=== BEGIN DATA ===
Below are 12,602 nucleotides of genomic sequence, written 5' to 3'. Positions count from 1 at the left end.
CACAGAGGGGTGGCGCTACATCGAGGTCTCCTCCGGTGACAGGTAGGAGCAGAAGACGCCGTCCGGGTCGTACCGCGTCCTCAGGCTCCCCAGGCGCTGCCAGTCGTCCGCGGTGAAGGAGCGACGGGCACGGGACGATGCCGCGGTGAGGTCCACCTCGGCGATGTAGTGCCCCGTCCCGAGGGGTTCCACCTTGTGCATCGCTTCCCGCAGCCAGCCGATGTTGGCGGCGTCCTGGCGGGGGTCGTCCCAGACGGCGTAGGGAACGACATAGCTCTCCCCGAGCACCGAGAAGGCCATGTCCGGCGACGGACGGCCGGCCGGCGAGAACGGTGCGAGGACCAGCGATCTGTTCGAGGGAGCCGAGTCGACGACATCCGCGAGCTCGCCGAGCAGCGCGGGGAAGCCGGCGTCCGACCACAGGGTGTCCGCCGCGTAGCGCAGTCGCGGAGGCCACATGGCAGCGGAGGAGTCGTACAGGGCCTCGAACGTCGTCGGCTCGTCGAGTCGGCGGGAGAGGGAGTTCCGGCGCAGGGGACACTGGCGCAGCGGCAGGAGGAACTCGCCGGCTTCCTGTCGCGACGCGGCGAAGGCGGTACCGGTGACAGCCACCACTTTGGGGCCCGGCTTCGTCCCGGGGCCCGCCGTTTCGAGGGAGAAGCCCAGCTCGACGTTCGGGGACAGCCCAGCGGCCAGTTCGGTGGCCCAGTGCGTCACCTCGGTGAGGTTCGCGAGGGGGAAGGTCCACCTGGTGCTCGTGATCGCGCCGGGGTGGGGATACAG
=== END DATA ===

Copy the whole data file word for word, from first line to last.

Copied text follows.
Below are 12,602 nucleotides of genomic sequence, written 5' to 3'. Positions count from 1 at the left end.
CACAGAGGGGTGGCGCTACATCGAGGTCTCCTCCGGTGACAGGTAGGAGCAGAAGACGCCGTCCGGGTCGTACCGCGTCCTCAGGCTCCCCAGGCGCTGCCAGTCGTCCGCGGTGAAGGAGCGACGGGCACGGGACGATGCCGCGGTGAGGTCCACCTCGGCGATGTAGTGCCCCGTCCCGAGGGGTTCCACCTTGTGCATCGCTTCCCGCAGCCAGCCGATGTTGGCGGCGTCCTGGCGGGGGTCGTCCCAGACGGCGTAGGGAACGACATAGCTCTCCCCGAGCACCGAGAAGGCCATGTCCGGCGACGGACGGCCGGCCGGCGAGAACGGTGCGAGGACCAGCGATCTGTTCGAGGGAGCCGAGTCGACGACATCCGCGAGCTCGCCGAGCAGCGCGGGGAAGCCGGCGTCCGACCACAGGGTGTCCGCCGCGTAGCGCAGTCGCGGAGGCCACATGGCAGCGGAGGAGTCGTACAGGGCCTCGAACGTCGTCGGCTCGTCGAGTCGGCGGGAGAGGGAGTTCCGGCGCAGGGGACACTGGCGCAGCGGCAGGAGGAACTCGCCGGCTTCCTGTCGCGACGCGGCGAAGGCGGTACCGGTGACAGCCACCACTTTGGGGCCCGGCTTCGTCCCGGGGCCCGCCGTTTCGAGGGAGAAGCCCAGCTCGACGTTCGGGGACAGCCCAGCGGCCAGTTCGGTGGCCCAGTGCGTCACCTCGGTGAGGTTCGCGAGGGGGAAGGTCCACCTGGTGCTCGTGATCGCGCCGGGGTGGGGATACAG